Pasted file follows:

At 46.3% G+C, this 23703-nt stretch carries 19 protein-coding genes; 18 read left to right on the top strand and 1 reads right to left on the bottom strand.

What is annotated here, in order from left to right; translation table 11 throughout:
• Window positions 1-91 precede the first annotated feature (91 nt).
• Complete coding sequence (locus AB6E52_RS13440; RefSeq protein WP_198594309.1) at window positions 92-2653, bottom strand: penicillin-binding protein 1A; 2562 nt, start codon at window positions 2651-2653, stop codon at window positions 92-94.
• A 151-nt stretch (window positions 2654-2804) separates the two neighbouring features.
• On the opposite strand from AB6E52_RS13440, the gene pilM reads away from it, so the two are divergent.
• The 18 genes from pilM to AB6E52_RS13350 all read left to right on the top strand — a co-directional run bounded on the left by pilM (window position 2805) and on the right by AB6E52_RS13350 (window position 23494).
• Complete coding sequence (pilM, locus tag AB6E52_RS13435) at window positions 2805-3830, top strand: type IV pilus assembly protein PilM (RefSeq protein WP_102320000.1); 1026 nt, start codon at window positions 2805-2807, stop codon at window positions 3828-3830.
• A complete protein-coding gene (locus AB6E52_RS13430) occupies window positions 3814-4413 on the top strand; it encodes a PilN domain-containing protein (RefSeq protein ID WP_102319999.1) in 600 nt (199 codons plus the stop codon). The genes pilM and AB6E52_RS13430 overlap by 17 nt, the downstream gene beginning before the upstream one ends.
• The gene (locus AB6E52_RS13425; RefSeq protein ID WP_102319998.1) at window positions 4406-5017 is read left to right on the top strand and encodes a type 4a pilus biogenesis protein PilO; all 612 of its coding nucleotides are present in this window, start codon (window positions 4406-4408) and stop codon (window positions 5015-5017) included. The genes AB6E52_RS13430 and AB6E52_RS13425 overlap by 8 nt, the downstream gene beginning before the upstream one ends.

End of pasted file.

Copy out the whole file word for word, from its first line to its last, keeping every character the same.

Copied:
At 46.3% G+C, this 23703-nt stretch carries 19 protein-coding genes; 18 read left to right on the top strand and 1 reads right to left on the bottom strand.

What is annotated here, in order from left to right; translation table 11 throughout:
• Window positions 1-91 precede the first annotated feature (91 nt).
• Complete coding sequence (locus AB6E52_RS13440; RefSeq protein WP_198594309.1) at window positions 92-2653, bottom strand: penicillin-binding protein 1A; 2562 nt, start codon at window positions 2651-2653, stop codon at window positions 92-94.
• A 151-nt stretch (window positions 2654-2804) separates the two neighbouring features.
• On the opposite strand from AB6E52_RS13440, the gene pilM reads away from it, so the two are divergent.
• The 18 genes from pilM to AB6E52_RS13350 all read left to right on the top strand — a co-directional run bounded on the left by pilM (window position 2805) and on the right by AB6E52_RS13350 (window position 23494).
• Complete coding sequence (pilM, locus tag AB6E52_RS13435) at window positions 2805-3830, top strand: type IV pilus assembly protein PilM (RefSeq protein WP_102320000.1); 1026 nt, start codon at window positions 2805-2807, stop codon at window positions 3828-3830.
• A complete protein-coding gene (locus AB6E52_RS13430) occupies window positions 3814-4413 on the top strand; it encodes a PilN domain-containing protein (RefSeq protein ID WP_102319999.1) in 600 nt (199 codons plus the stop codon). The genes pilM and AB6E52_RS13430 overlap by 17 nt, the downstream gene beginning before the upstream one ends.
• The gene (locus AB6E52_RS13425; RefSeq protein ID WP_102319998.1) at window positions 4406-5017 is read left to right on the top strand and encodes a type 4a pilus biogenesis protein PilO; all 612 of its coding nucleotides are present in this window, start codon (window positions 4406-4408) and stop codon (window positions 5015-5017) included. The genes AB6E52_RS13430 and AB6E52_RS13425 overlap by 8 nt, the downstream gene beginning before the upstream one ends.